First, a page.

Procedures for Filing a Qui Tam Suit by a Whistleblower


The disclosure statement (“disclosure”) is perhaps the most essential document a qui tam whistleblower prepares when initiating an FCA suit. Section 3730(b)(2) of the False Claims Act states that the qui tam whistleblower must provide the government with a “written disclosure of substantially all material evidence and information” possessed. The primary purpose of the disclosure is to allow the government an opportunity to investigate the allegations and decide whether to intervene in the action. The disclosure also allows the government to determine whether the qui tam whistleblower is an original source of the information.

However, the case law provides scant guidance on the level of specificity required in the disclosure. While some courts require a mere factual recitation, others note that it should also include legal theories, analysis, and opinions. There are risks to filing merely a “factual” disclosure rather than one that also contains legal opinion and analysis. A disclosure devoid of legal analysis and opinions may be discoverable because the work product privilege generally does not apply to mere factual recitations, whereas, a disclosure containing legal opinion and analysis may be protected under the work product doctrine.


The seal requirements were added to the FCA during the 1986 amendments. While the overall intent of Congress was to encourage more private FCA suits, the government was specifically concerned that FCA suits might forewarn defendants of potential criminal investigations. Because of this concern, Congress included a sixty-day seal period for the action. The seal period allows the government an opportunity to make an intervention decision, move to dismiss the case, or attempt to settle the case with the defendant prior to a formal investigation. The government may request additional extensions of the seal period only for a good cause because Congress determined that sixty days is more than enough time for the government to make these decisions. Congress intended for the courts to be cautious in granting extensions, however, courts have generally ignored congressional intent and routinely grant numerous extensions to the government.

Failure to comply with the seal requirements can result in irreversible damage to the parties. However, courts draw a distinction between curable and non-curable seal violations. Dismissal is proper only if the error is incurable; however, dismissal is not automatic. When considering dismissal, the court may dismiss the cause under its statutory authority. If the court is considering statutory authority for dismissal, it must balance three factors: (1) the extent of harm to the government because of the violation; (2) the nature of the violation; and (3) whether or not the violation involved bad faith or willfulness.


If the Government decides to intervene in the FCA case, the qui tam whistleblower remains a party to the litigation, but the Government assumes primary responsibility for pursuing the case. In addition to litigating the matter, the Government may settle the suit, over the qui tam whistleblower’s objections, if the court determines that the proposed settlement is fair, adequate and reasonable under all the circumstances. The False Claims Act provides that the court may limit the qui tam whistleblower’s participation in the suit if it determines “that unrestricted participation during the course of the litigation by the person initiating the action would interfere with or unduly delay the Government’s prosecution of the case, or would be repetitious, irrelevant, or for purposes of harassment . . . .” Once the Government has intervened, it may also dismiss the suit over the qui tam whistleblower’s objections, so long as the qui tam whistleblower is provided a hearing.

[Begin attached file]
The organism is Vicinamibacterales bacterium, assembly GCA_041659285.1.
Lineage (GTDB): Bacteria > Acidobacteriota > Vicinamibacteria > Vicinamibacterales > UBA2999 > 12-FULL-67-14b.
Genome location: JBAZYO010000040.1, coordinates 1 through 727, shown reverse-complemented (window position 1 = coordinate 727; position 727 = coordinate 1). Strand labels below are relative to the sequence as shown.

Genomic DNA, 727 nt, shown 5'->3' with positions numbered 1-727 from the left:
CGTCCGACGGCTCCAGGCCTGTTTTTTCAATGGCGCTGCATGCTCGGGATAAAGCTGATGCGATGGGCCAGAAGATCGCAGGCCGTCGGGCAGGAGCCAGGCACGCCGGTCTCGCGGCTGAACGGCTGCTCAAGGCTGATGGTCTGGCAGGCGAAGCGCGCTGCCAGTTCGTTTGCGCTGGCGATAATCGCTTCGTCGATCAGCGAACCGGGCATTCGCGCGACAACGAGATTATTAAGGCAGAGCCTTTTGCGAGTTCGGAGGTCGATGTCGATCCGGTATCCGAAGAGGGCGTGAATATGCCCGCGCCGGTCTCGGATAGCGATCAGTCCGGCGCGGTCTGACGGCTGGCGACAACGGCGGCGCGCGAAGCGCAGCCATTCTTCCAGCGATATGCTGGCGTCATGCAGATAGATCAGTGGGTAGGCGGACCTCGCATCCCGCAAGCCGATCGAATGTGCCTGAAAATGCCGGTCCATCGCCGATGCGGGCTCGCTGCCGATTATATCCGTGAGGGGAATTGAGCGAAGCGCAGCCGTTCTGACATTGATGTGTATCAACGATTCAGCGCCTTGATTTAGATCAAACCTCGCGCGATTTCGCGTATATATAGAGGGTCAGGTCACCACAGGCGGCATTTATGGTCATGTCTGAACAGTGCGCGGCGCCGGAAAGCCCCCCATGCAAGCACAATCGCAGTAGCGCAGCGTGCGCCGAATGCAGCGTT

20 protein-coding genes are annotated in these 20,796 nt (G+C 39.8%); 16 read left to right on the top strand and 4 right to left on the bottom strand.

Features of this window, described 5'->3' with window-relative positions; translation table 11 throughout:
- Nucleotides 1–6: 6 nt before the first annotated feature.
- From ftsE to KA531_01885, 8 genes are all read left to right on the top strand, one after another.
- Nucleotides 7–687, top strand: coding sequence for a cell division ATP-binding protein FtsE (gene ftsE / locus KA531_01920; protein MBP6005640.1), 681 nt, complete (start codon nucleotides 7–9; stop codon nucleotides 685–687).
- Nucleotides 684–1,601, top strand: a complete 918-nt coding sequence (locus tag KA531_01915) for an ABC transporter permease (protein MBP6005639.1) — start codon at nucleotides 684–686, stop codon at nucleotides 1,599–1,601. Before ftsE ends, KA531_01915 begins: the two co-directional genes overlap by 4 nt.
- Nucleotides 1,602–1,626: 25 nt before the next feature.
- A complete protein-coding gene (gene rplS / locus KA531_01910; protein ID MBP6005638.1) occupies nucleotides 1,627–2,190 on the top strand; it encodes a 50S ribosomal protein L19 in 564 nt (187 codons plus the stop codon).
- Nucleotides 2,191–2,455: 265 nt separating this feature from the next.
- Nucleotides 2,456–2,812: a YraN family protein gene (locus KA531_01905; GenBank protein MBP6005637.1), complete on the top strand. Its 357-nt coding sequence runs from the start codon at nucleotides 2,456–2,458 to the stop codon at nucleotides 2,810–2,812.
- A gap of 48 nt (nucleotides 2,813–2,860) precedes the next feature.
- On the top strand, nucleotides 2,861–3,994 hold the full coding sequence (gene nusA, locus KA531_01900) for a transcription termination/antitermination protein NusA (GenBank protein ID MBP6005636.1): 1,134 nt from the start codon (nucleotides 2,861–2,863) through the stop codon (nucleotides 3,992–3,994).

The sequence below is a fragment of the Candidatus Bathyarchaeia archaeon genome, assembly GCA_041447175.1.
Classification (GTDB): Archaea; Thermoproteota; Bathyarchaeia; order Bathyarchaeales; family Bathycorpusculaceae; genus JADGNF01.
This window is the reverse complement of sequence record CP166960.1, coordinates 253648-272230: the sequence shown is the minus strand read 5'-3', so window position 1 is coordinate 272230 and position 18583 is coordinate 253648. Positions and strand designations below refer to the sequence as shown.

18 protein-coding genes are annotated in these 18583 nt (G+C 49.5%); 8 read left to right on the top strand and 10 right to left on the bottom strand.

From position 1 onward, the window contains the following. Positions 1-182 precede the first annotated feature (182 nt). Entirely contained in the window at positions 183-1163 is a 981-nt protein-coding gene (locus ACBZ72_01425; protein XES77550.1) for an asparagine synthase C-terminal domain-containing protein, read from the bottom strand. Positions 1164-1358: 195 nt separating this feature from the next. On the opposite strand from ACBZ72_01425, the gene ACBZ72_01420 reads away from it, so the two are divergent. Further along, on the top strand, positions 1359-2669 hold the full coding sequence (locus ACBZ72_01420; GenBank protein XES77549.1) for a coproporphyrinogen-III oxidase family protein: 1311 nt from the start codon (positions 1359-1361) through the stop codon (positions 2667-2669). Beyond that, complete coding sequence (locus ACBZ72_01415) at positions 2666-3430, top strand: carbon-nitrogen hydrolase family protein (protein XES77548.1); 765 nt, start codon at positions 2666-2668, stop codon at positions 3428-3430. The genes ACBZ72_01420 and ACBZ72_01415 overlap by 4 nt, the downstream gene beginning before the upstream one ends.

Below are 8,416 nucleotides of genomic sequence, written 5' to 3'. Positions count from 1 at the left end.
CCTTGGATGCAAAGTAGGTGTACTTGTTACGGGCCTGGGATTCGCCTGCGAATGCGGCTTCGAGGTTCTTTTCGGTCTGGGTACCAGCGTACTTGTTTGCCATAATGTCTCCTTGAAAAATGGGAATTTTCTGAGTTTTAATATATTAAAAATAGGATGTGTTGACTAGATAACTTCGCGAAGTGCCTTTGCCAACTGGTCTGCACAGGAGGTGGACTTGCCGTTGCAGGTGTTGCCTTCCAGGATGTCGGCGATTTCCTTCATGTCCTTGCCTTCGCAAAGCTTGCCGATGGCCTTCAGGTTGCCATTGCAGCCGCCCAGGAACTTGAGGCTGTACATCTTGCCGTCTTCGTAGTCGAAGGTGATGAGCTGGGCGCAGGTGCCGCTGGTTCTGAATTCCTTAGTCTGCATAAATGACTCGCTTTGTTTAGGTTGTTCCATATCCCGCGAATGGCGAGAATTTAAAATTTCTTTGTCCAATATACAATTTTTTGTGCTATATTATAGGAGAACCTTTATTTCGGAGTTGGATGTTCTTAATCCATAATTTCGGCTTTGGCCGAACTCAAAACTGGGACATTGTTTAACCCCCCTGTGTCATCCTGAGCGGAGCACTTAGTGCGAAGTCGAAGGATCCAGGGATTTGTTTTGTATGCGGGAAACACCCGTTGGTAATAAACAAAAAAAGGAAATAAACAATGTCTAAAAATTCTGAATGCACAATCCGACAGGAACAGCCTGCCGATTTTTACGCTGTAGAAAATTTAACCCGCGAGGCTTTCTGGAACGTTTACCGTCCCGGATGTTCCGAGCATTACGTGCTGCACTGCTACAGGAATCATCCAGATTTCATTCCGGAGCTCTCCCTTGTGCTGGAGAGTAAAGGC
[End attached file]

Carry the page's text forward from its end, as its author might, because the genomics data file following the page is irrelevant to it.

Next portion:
Once the Government intervenes, the qui tam whistleblower is entitled to a standard recovery of between fifteen and twenty-five percent, depending on the level of the qui tam whistleblower’s participation. Generally, the more involved the qui tam whistleblower is in pursuing the case and assisting the Department of Justice (“DOJ”), the greater his recovery. If the qui tam whistleblower does not assist the Government after filing the complaint, hinders development of the case, or unreasonably opposes the Government, his share of the recovery could be reduced.


In the event the government declines to intervene, the qui tam whistleblower may proceed with the case and is entitled to a standard recovery of 25-30 percent. The government may still maintain some involvement in the action by requesting to be served with copies of pleadings at its own expense. The government also maintains the right to intervene at a later time for good cause, or seek alternate remedies. Further, the government must give written consent before the qui tam whistleblower can dismiss the suit. Although the government maintains these rights even if it declines to intervene, it is no longer subject to discovery requests.

For more information and case citations, please see Androphy “Federal False Claims Act and Qui Tam Litigation,” published by Law Journal Press (2010).

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This website is designed to provide general information only. This information is not and should not be construed to be legal advice. The transmission of the information found on this website also does not result in the formation of a lawyer-client relationship.

You should be aware that qui tam claims are subject to a Statute of Limitations. The area of limitations periods is complex. There are also first to file rules, public disclosure bars, original source issues, and varying limitations in pursuing retaliation claims. If you wish to pursue your claims, you should promptly seek the opinion of an attorney regarding the merits of your qui tam claim and the applicable statute of limitations.